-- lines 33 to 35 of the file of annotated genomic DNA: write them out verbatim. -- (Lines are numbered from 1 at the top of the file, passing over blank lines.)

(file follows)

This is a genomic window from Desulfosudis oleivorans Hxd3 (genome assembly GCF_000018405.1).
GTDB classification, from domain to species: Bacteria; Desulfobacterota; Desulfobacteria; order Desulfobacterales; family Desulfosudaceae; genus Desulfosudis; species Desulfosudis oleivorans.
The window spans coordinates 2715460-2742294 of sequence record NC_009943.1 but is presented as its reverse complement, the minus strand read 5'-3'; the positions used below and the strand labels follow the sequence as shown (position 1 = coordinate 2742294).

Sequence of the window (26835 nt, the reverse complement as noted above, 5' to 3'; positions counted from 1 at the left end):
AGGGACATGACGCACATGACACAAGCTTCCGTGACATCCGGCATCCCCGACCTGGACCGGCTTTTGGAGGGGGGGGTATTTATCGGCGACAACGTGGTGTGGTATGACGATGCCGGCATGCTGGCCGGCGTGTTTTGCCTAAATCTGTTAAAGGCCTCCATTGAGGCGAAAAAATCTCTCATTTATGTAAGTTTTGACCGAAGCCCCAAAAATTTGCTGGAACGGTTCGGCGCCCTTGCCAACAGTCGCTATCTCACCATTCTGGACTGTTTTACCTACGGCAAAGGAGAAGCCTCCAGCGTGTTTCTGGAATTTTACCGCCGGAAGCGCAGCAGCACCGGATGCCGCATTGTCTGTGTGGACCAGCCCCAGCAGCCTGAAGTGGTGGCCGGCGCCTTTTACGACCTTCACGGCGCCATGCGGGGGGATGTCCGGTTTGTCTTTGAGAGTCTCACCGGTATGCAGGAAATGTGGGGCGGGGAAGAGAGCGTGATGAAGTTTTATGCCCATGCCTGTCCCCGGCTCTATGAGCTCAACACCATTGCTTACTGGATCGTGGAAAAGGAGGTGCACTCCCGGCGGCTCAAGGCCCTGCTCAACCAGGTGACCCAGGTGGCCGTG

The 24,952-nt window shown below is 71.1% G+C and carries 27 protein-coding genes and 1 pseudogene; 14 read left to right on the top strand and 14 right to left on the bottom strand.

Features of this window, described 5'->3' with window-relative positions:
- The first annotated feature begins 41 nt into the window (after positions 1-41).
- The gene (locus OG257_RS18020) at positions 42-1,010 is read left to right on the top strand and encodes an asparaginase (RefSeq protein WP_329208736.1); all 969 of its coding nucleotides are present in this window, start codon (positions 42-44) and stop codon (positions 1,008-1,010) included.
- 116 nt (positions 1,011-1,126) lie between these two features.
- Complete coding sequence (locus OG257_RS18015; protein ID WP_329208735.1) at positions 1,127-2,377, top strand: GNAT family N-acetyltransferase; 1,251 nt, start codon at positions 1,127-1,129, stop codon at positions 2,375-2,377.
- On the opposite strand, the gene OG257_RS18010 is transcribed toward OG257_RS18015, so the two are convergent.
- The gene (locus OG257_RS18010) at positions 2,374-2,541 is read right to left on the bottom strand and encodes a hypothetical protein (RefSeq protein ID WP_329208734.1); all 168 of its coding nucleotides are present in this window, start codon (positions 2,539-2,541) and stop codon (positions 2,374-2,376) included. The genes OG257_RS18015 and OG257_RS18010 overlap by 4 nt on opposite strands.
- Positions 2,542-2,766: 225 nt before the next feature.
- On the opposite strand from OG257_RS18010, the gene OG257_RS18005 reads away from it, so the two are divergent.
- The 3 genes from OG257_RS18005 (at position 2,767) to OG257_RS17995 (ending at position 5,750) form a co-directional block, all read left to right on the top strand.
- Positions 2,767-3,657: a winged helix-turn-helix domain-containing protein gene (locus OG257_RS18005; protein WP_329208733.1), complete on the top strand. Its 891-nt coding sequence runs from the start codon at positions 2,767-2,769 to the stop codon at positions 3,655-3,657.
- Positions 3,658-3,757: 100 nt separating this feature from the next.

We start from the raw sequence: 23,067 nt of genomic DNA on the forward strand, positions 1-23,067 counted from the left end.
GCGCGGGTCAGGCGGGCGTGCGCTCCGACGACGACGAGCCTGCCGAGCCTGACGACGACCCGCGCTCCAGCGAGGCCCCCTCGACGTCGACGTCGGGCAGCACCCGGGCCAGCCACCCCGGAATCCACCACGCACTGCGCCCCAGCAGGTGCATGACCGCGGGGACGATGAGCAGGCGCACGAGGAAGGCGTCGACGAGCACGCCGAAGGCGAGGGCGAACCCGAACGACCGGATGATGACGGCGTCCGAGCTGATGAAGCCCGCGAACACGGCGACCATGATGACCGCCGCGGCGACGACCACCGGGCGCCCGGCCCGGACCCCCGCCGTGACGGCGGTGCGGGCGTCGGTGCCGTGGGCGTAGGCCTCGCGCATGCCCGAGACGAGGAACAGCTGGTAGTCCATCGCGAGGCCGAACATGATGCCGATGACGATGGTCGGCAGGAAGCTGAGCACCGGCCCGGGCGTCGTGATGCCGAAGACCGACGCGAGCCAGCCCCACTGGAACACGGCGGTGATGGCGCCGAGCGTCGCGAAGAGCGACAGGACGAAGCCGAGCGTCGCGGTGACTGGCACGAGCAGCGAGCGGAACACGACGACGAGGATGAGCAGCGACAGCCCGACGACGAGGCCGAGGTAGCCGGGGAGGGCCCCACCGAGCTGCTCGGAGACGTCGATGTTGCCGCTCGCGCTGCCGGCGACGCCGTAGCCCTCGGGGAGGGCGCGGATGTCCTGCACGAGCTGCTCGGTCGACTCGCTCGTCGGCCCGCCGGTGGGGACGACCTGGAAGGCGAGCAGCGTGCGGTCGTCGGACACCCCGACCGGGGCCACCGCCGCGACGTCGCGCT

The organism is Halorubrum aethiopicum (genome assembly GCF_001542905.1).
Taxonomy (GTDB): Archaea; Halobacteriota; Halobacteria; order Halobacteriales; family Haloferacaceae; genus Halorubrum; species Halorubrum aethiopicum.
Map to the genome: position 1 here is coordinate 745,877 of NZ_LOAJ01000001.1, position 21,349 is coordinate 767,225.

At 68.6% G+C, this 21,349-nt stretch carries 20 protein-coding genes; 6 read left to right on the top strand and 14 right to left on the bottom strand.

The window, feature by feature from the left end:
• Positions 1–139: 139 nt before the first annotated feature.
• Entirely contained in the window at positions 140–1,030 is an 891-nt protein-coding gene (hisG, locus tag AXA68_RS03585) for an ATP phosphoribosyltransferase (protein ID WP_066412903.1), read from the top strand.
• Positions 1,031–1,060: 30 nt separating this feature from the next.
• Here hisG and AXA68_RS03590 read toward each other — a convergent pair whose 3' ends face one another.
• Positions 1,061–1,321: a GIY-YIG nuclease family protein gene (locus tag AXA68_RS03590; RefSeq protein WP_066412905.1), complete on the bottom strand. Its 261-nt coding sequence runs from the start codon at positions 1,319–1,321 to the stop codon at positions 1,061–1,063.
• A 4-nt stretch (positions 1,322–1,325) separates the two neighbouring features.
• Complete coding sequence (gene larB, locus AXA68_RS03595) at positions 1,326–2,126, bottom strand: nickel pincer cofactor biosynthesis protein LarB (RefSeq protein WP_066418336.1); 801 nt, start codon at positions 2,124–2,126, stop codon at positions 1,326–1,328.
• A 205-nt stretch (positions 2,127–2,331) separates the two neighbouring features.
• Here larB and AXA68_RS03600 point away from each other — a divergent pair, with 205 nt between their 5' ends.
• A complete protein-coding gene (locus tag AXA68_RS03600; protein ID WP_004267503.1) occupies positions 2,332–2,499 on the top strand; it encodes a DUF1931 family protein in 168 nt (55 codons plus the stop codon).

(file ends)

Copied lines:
• A 205-nt stretch (positions 2,127–2,331) separates the two neighbouring features.
• Here larB and AXA68_RS03600 point away from each other — a divergent pair, with 205 nt between their 5' ends.
• A complete protein-coding gene (locus tag AXA68_RS03600; protein ID WP_004267503.1) occupies positions 2,332–2,499 on the top strand; it encodes a DUF1931 family protein in 168 nt (55 codons plus the stop codon).